CAROGA - The forest behind a home emitted smoke in Caroga Lake on Friday morning after a brush fire broke out the previous night.
Area firefighters from several companies responded to 2839 Route 10 at 6 a.m. to reports of a brush fire that affected eight acres of the woods behind the property.
At 9:30 a.m., firefighters from Caroga Lake, Ephratah, Meco, Rockwood and Sir William Johnson fire departments were sweeping and hosing the area in attempts to prevent any more fires from starting.
A fire hose is shown in front of scorched ashen earth on the scene of the brush fire in Caroga Friday.
The Leader-Herald/ John Borgolini
But Caroga Lake Fire Chief Barbara DeLuca said the fire could ignite again because of the heat later in the day.
"It's very hot, and it's very dry," DeLuca said. "What's happening is we're putting it out, and it's sparking back up because of these pine needles. Being in the woods, what happens it will be out, and it will still be hot and will spark out again. [It's like] when you throw pine needles on a fire. That's what it is."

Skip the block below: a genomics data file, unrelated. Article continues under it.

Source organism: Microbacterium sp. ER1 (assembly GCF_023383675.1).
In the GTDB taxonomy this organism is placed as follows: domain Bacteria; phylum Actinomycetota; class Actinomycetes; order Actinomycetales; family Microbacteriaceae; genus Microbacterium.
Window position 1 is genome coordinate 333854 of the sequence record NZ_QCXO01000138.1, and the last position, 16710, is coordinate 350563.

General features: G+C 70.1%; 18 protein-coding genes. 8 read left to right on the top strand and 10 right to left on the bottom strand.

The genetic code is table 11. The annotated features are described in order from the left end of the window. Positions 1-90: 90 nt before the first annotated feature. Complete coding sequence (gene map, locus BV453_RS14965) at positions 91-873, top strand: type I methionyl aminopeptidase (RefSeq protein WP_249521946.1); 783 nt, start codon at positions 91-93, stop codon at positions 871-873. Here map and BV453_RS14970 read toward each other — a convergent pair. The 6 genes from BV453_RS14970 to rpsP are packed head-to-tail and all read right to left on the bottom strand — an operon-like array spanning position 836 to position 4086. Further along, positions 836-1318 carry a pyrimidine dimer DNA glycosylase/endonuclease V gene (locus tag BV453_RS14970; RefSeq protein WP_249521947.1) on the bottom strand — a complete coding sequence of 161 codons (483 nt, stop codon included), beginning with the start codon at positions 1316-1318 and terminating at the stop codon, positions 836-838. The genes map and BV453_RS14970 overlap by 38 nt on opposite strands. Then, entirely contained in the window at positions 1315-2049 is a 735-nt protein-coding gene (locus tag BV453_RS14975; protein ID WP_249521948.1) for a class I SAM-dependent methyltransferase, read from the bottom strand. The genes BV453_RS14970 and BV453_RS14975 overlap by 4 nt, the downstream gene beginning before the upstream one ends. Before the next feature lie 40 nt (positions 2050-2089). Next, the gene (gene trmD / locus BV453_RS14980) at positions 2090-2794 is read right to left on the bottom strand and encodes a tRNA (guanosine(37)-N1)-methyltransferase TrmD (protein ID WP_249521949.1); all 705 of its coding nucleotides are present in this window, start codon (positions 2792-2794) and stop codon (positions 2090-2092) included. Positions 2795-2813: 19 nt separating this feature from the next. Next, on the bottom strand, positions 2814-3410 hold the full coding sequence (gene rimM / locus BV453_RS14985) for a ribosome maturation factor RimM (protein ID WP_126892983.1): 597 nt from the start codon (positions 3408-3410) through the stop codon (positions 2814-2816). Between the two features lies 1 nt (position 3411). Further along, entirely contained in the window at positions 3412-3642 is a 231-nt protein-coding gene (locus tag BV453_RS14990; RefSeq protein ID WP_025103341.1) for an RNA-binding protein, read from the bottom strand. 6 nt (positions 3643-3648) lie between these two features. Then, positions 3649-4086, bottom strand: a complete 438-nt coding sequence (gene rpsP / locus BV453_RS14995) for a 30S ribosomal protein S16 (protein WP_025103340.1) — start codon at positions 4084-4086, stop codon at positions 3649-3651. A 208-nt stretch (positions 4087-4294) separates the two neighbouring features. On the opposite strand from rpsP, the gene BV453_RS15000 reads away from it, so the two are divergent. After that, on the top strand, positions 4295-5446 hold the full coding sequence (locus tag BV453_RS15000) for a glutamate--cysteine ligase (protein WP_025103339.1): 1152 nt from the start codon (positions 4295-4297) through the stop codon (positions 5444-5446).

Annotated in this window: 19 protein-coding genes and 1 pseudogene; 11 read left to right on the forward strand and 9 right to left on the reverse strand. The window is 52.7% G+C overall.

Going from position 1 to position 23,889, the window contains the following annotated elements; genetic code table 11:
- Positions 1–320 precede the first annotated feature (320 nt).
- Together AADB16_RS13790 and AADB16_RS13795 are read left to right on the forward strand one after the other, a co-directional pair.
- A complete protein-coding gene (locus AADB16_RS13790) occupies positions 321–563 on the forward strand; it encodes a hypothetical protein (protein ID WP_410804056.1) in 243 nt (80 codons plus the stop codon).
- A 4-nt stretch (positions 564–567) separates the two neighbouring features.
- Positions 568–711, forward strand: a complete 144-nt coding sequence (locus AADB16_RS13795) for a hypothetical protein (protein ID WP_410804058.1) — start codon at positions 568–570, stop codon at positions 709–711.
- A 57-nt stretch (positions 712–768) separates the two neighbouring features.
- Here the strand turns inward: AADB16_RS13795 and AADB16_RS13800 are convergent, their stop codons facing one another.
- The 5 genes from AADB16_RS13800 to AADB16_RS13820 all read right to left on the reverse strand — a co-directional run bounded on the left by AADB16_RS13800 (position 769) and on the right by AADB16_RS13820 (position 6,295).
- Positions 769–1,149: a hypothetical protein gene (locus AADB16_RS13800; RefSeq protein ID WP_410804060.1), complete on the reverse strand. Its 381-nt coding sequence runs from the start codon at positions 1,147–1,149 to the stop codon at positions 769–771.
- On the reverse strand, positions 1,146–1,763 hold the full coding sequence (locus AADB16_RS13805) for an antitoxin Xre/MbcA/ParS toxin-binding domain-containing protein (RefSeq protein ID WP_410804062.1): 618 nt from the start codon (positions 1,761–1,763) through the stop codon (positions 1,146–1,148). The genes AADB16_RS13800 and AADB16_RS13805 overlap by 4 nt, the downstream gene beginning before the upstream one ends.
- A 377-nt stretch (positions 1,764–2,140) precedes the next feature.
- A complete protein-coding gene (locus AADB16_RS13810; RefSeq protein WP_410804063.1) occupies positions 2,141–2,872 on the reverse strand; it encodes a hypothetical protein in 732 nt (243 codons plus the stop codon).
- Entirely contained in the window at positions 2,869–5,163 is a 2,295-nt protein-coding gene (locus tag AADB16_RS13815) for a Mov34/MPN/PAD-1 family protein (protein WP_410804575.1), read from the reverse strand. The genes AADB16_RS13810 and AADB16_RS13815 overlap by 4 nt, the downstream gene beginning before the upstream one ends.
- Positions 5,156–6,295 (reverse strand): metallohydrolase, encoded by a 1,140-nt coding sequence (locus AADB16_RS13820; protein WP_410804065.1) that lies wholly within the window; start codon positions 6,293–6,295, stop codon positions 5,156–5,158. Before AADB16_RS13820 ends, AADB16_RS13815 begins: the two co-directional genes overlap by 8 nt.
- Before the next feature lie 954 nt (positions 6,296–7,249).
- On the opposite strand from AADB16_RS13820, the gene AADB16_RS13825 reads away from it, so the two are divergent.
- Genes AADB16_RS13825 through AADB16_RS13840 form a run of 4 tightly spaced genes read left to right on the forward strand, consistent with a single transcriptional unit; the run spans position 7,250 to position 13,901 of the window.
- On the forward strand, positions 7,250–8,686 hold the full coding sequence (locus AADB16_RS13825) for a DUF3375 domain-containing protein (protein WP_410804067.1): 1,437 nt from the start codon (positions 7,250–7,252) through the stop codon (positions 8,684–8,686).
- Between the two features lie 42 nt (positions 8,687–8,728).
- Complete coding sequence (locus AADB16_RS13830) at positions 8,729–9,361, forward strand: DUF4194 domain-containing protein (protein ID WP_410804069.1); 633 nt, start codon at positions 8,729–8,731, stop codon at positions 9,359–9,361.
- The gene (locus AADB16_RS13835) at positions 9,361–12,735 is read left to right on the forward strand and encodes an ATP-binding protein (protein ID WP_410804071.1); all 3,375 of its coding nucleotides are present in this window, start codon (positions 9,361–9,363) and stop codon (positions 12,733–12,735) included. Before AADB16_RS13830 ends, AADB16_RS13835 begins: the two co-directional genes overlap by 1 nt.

The fire occurred in the back yard of the Route 10 home and spread southeast burning up the dry pine needles on the ground.
DeLuca said she had smelled the smoke the previous night but thought it was a private fire burning.
Firefighters were using Indian Tanks and bladder bags, which allow them to use water when hoses aren't available, to keep the brush and pine needles from igniting further.
"It starts smoldering and gets warm, and of course because it's so dry, it makes for perfect fire conditions," DeLuca said. "I was just up in Raybrook, and they had a moderate - their fire danger was moderate. It's much drier here. We're in a pretty high fire danger right now, I would say, without any rain."
By 1:35 p.m., however, the firefighters had contained the fire. DeLuca and state forest rangers went back to check the conditions at 3:15 p.m.
DeLuca noted that there is a state-wide ban on all burn permits because of the dry conditions.
"That doesn't include campfires, but people should use extreme cautions in these conditions," she said.